Timing is everything. We’ve heard it our whole lives — but when we talk about timing, we’re often talking about it as though time is something that happens to us, like meeting the right person at the wrong time or putting off starting a new side hustle because “the time just isn’t right yet.”
But with his latest book, When: The Scientific Secrets of Perfect Timing, author Dan Pink is here to say that yes, while timing is everything, we’re totally capable of harnessing the foundations of timing to our advantage.
Follow Ladders on Flipboard!
While he has lots to say about the timing of big life decisions like marriage, career switches, and even when to schedule surgery, he’s also totally transformed our ideas about the timing of our regular, routine workdays.
We chatted with Pink about his findings on productivity in the workplace, Read on to reimagine your nine-to-five timeline.
Brit +Co: Thanks for taking the time (wink, wink) to chat with us. What does “perfect timing” mean to you?
Dan Pink: We make most of our “when” decisions based on intuition, guesswork, and default. That’s a mistake. Across more than a dozen fields — economics, social psychology, endocrinology, chronobiology, cognitive science, and more — researchers are uncovering a huge batch of exciting evidence that allows us to make systematically better “when” decisions. Using that evidence won’t deliver perfect timing all the time, but we can at least make smarter, better choices.
Brit +Co: A big part of your premise on perfect timing revolves around an idea of three distinct parts of a day — the peak, trough, and recovery. Can you walk us through these stages?
DP: Most of us progress through the day in three stages: A peak, a trough, and a recovery. And about 80% of us move through the day in that order. But the exception — and it’s a hugely important one — are people with evening chronotypes. These night owls naturally wake up late and go to sleep late. They’re much more complicated. But the key thing to know is that they reach their peak late in the afternoon and through the evening.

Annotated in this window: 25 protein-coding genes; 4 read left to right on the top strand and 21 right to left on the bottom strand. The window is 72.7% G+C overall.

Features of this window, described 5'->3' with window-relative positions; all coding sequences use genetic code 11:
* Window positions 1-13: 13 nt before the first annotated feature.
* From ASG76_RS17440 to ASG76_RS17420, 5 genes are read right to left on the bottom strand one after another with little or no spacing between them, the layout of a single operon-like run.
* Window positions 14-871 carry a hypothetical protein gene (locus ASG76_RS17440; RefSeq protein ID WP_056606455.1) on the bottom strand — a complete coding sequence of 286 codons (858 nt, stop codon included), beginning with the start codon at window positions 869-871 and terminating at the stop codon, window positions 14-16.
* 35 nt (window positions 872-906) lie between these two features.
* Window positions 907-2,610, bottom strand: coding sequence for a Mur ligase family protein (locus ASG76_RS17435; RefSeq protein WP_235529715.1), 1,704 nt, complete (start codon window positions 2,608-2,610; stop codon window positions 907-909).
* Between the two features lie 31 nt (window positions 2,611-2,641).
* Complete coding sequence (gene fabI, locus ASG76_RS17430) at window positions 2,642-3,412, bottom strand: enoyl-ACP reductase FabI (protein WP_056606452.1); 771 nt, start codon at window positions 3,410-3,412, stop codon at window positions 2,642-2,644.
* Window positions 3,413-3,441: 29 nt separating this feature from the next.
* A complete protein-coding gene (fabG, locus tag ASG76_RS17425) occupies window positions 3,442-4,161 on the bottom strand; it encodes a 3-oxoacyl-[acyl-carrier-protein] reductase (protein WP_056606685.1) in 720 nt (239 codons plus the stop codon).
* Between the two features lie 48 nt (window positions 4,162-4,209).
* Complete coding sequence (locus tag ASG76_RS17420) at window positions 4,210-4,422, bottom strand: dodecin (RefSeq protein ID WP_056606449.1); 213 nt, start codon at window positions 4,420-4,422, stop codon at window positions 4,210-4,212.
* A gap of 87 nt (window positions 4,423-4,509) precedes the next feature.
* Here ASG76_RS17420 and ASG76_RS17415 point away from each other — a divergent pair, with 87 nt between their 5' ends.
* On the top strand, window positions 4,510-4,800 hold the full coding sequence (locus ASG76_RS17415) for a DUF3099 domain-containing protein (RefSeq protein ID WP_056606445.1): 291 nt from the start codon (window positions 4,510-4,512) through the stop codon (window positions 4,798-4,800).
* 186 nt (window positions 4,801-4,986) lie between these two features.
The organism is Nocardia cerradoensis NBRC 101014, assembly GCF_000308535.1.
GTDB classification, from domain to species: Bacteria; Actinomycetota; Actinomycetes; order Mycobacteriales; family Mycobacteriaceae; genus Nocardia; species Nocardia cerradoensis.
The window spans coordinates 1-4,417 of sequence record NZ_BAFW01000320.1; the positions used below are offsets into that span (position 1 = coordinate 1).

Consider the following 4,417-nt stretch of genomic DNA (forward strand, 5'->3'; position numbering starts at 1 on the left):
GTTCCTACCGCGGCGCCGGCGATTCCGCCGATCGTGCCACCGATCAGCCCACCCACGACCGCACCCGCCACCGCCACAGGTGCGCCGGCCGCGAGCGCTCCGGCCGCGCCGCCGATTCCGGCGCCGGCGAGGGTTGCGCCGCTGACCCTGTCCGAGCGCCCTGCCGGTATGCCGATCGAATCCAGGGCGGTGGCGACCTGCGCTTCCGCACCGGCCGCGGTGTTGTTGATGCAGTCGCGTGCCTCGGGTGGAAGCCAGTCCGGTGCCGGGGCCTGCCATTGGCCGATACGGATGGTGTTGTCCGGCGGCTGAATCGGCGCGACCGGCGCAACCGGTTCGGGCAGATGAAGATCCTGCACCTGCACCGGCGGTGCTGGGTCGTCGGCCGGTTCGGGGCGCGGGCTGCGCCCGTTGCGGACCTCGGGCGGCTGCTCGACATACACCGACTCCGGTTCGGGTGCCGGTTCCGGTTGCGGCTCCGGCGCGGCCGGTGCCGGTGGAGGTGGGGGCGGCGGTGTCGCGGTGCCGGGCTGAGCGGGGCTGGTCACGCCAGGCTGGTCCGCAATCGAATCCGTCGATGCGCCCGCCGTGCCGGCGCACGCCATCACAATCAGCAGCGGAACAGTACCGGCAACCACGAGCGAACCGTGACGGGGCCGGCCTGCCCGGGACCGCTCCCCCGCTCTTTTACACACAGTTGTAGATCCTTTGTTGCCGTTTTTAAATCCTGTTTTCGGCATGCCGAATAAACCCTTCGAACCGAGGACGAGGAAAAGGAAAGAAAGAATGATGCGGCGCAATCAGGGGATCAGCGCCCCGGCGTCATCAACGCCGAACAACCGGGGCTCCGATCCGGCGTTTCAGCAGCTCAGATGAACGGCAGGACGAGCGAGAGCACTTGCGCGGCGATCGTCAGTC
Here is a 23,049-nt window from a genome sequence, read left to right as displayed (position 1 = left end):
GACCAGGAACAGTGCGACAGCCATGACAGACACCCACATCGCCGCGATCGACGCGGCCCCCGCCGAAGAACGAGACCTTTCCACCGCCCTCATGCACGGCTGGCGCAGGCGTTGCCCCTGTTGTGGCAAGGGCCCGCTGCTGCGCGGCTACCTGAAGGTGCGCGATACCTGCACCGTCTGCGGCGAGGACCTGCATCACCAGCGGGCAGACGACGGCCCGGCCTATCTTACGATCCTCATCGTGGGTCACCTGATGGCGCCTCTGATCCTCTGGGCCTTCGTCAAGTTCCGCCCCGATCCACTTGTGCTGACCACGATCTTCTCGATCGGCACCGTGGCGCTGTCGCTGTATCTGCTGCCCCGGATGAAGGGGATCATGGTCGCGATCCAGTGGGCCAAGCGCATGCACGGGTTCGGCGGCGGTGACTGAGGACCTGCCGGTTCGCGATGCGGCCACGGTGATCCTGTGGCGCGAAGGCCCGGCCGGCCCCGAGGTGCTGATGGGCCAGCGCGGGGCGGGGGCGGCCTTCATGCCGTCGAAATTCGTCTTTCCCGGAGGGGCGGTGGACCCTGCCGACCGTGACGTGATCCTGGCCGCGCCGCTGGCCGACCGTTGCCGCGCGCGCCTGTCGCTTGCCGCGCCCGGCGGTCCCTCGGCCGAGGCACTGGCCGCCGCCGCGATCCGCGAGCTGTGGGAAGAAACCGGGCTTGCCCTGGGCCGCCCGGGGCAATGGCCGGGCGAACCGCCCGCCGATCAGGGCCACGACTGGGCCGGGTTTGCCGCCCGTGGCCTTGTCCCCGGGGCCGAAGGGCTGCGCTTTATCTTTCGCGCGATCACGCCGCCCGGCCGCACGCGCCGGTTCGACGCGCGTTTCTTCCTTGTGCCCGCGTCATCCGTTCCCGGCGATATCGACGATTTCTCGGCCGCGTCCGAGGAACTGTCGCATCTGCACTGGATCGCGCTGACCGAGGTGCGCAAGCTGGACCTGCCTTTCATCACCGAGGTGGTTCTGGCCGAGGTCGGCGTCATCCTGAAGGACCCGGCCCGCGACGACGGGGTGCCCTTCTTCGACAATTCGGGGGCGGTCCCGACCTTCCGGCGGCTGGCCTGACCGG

During the peak, which for most of us is early in the day but for owls is the evening, we’re highest in vigilance. That makes it the best time for analytic tasks, those that require heads-down focus and attention. During the trough, which for almost everyone is early to mid-afternoon, we’re better off doing mundane administrative tasks — the sorts of things that don’t require massive brainpower and creativity. And during the recovery, which for most of us is the late afternoon and early evening, our vigilance is lower but our mood is higher — which makes it a good time for creative, iterative, insight tasks.
B+C: So, we’re most focused in the mornings for detail-oriented tasks and loose in the afternoons for creative endeavors — so what should we be working on during our “trough” periods?